What’s better than Carrot Cake? Moist and tender Carrot Cupcakes with vanilla-flecked cream cheese frosting (just because you get one all to yourself).
Carrot cupcakes are perfect for the Venn diagram of people who like carrot cake and people who like cupcakes … let’s face it, that’s basically everyone, right?
Yesterday, like two slightly terrified mole-rats unused to sunlight and open space, Matt and I ventured out onto our deck and… stood there.
“That’s, um, great,” says a normal person, “but are you sure it’s a story worth typing up and putting on the internet?”
Yes. Yes it is.
We turned our faces towards the warm sun, each with a steaming cup of coffee clasped in our pale, trembling hands. Our huge pink eyes had grown unused to the light and we blinked, almost afraid to believe it, half convinced that the heat was a practical joke and nature was going to dump a foot of snow on us the moment we let our guard down. So we waited, nervous and twitchy, but nothing happened.
“I think it’s going to be okay,” Matt said quietly. I looked out at the brown, battered garden and noticed tiny little green shoots poking up out of the dirt. The first stems of garlic. Yes, I thought, it will be.
Yup, this winter is Ramsay Bolton and we, my friends, we are Reek. (For those of you who have no idea what I’m talking about and who clicked on that first link and think I’ve gone insane, I apologize and assure you that I have not. It’s just that Game of Thrones has started again and I’m a little… distracted). Full disclosure; I spent an entire hour looking for the perfect Ramsay Bolton gif, and boy did it pay off. Click it. Go on. Do it.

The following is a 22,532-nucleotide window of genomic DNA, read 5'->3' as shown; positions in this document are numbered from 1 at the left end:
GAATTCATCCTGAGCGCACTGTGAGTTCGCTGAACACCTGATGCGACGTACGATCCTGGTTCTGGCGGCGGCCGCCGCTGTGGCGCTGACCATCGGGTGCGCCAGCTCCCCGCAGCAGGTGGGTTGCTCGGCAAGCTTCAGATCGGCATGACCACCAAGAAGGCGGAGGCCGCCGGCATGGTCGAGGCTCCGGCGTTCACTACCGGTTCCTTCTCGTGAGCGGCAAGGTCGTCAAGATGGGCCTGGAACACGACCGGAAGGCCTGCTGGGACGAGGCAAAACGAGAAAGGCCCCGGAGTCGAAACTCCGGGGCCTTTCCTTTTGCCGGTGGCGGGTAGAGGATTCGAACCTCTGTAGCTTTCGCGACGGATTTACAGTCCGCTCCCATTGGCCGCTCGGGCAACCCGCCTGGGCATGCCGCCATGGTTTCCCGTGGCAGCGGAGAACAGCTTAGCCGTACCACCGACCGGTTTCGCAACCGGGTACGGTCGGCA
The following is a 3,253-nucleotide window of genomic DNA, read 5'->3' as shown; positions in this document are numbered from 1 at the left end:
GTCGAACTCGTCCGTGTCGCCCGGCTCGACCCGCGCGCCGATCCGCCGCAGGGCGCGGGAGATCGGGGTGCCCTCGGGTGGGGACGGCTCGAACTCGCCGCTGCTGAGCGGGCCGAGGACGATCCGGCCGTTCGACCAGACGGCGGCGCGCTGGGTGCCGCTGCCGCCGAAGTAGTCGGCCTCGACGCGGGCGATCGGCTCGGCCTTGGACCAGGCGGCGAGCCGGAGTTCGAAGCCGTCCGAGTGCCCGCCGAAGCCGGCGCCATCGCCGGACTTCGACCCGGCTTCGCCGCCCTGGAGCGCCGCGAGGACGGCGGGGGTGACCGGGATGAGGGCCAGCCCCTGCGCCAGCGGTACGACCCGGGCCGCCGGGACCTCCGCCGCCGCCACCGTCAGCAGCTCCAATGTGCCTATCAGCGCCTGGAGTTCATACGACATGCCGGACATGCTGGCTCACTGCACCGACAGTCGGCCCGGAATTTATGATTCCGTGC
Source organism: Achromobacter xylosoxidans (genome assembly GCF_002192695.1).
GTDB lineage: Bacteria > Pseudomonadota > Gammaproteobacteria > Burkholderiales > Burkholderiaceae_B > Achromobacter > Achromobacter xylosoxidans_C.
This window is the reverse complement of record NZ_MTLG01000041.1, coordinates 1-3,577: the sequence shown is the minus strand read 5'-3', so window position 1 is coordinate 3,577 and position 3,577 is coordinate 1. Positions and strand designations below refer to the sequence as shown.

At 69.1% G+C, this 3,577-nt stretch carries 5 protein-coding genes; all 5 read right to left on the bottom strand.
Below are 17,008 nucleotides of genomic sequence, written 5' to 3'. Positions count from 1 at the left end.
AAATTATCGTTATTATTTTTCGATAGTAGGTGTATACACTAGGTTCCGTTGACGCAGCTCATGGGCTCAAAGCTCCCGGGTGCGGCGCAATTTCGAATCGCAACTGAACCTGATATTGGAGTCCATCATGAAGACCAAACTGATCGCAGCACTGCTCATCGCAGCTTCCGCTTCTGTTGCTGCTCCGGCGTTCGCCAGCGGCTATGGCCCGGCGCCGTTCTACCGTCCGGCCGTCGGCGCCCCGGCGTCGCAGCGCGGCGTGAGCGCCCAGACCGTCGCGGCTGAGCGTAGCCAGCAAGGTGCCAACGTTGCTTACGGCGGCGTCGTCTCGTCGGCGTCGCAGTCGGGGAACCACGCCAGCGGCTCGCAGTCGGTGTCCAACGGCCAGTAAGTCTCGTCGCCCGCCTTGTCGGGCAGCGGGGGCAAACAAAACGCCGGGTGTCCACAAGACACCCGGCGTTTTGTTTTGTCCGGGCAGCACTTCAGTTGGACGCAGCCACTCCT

This version of shredded brussels sprouts with bacon and pecans might be the perfect Thanksgiving side dish, and can be made ahead to save you T-day stress.
I admit it. I love brussels sprouts. And not just for Thanksgiving, either. I think it’s probably one of the vegetables that Matt and I make most often. Our standard go-to recipe is to split them in half, coat them with olive oil, course salt and pepper and roast them in a very hot oven until they are as brown and crispy as french fries. The only tricky thing about that method is that they have to be served piping hot, right out of the oven or they get a little soggy. Still tasty, but not transcendent.
For me, getting all the side dishes timed perfectly so they’re at the exact perfect temperature by the time the turkey is ready is one of the most stressful parts of Thanksgiving. I feel like the kitchen becomes a ten ring circus, with every burner going on the stovetop and a million things stuffed into the oven. Oy, I’m giving myself agita just thinking about it. That’s why I like to serve at least a couple of dishes that are great at room temperature. These brussles sprouts fit that bill because they are absolutely delicious hot, warm or room temp.